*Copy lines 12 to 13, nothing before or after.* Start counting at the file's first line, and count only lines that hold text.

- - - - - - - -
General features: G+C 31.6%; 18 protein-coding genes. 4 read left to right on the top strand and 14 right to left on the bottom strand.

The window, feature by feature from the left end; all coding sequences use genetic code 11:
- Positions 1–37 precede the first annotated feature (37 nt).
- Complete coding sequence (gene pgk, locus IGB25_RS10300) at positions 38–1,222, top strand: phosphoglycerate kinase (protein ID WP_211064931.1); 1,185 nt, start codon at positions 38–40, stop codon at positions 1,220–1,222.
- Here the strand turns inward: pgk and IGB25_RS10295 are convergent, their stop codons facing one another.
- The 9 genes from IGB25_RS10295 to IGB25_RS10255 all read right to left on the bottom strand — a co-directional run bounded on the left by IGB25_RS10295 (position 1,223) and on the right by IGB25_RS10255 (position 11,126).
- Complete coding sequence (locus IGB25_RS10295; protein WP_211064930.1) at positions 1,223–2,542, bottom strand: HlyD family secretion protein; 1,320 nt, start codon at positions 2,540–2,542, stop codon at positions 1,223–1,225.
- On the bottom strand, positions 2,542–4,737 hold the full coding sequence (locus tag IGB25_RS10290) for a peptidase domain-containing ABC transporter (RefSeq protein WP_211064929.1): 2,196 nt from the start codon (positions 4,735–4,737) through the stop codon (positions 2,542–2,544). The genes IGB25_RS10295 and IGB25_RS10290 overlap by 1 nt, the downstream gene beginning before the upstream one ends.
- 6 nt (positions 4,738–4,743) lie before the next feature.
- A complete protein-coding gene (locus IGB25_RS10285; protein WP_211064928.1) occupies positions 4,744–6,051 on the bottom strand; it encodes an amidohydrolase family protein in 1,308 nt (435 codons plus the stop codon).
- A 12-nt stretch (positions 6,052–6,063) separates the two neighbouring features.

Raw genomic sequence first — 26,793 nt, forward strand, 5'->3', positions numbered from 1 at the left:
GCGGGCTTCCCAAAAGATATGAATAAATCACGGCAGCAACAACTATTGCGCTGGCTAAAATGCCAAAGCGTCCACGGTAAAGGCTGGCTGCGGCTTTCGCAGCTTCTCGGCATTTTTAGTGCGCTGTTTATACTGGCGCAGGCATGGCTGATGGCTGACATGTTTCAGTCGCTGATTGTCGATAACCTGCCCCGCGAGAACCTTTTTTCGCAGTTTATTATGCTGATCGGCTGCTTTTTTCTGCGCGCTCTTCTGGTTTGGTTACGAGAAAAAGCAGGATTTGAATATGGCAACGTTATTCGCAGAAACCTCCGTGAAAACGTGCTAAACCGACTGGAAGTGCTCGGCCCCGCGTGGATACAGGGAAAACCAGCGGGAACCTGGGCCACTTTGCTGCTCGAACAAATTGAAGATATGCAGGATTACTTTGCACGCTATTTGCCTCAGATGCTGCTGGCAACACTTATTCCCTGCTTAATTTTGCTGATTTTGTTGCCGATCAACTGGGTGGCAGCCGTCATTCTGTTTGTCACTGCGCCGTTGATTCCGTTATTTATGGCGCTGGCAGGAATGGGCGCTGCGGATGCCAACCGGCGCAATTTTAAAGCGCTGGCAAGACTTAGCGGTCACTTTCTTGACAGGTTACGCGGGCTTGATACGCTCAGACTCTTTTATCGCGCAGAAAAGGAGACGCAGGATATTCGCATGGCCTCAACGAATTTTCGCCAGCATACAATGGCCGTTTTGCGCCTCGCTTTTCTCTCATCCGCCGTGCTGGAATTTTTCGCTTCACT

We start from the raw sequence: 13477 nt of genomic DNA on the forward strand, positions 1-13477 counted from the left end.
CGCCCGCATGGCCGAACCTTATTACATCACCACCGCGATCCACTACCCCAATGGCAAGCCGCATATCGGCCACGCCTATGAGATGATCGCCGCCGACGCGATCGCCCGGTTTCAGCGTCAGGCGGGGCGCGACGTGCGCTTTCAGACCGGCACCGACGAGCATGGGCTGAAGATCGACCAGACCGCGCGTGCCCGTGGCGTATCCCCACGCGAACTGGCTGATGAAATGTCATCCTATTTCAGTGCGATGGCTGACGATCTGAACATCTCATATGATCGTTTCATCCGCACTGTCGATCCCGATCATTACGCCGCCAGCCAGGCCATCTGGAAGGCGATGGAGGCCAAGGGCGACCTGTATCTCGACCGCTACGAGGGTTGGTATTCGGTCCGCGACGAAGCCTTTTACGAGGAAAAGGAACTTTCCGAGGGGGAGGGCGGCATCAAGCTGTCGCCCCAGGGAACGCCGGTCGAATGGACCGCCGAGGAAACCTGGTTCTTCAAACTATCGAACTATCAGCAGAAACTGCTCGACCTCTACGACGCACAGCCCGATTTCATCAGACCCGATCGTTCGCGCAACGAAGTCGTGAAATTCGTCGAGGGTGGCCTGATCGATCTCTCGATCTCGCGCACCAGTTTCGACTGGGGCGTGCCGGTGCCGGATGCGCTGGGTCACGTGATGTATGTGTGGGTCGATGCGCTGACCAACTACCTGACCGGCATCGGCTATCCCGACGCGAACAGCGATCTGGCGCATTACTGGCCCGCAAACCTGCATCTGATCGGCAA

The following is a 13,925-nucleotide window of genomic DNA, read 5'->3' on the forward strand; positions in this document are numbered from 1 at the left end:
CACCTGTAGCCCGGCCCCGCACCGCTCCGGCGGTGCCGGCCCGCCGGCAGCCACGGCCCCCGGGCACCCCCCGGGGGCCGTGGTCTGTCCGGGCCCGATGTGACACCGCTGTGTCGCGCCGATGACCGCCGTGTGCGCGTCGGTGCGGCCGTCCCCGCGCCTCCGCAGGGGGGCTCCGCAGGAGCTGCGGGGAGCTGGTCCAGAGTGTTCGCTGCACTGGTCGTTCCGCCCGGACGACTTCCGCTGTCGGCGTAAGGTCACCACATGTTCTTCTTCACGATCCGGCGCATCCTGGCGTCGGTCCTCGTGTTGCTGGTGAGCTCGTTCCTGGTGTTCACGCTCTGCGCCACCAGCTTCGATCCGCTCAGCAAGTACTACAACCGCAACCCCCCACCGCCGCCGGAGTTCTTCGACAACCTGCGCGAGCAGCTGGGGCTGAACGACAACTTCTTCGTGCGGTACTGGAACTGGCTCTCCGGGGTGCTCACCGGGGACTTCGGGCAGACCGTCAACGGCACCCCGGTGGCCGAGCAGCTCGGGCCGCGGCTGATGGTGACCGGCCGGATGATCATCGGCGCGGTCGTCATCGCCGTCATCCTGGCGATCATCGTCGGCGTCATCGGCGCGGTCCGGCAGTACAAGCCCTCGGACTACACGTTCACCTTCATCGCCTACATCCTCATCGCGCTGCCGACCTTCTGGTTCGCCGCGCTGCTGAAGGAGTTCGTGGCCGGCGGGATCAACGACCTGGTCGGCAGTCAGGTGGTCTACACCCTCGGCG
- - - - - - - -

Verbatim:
Raw genomic sequence first — 26,793 nt, forward strand, 5'->3', positions numbered from 1 at the left:
GCGGGCTTCCCAAAAGATATGAATAAATCACGGCAGCAACAACTATTGCGCTGGCTAAAATGCCAAAGCGTCCACGGTAAAGGCTGGCTGCGGCTTTCGCAGCTTCTCGGCATTTTTAGTGCGCTGTTTATACTGGCGCAGGCATGGCTGATGGCTGACATGTTTCAGTCGCTGATTGTCGATAACCTGCCCCGCGAGAACCTTTTTTCGCAGTTTATTATGCTGATCGGCTGCTTTTTTCTGCGCGCTCTTCTGGTTTGGTTACGAGAAAAAGCAGGATTTGAATATGGCAACGTTATTCGCAGAAACCTCCGTGAAAACGTGCTAAACCGACTGGAAGTGCTCGGCCCCGCGTGGATACAGGGAAAACCAGCGGGAACCTGGGCCACTTTGCTGCTCGAACAAATTGAAGATATGCAGGATTACTTTGCACGCTATTTGCCTCAGATGCTGCTGGCAACACTTATTCCCTGCTTAATTTTGCTGATTTTGTTGCCGATCAACTGGGTGGCAGCCGTCATTCTGTTTGTCACTGCGCCGTTGATTCCGTTATTTATGGCGCTGGCAGGAATGGGCGCTGCGGATGCCAACCGGCGCAATTTTAAAGCGCTGGCAAGACTTAGCGGTCACTTTCTTGACAGGTTACGCGGGCTTGATACGCTCAGACTCTTTTATCGCGCAGAAAAGGAGACGCAGGATATTCGCATGGCCTCAACGAATTTTCGCCAGCATACAATGGCCGTTTTGCGCCTCGCTTTTCTCTCATCCGCCGTGCTGGAATTTTTCGCTTCACT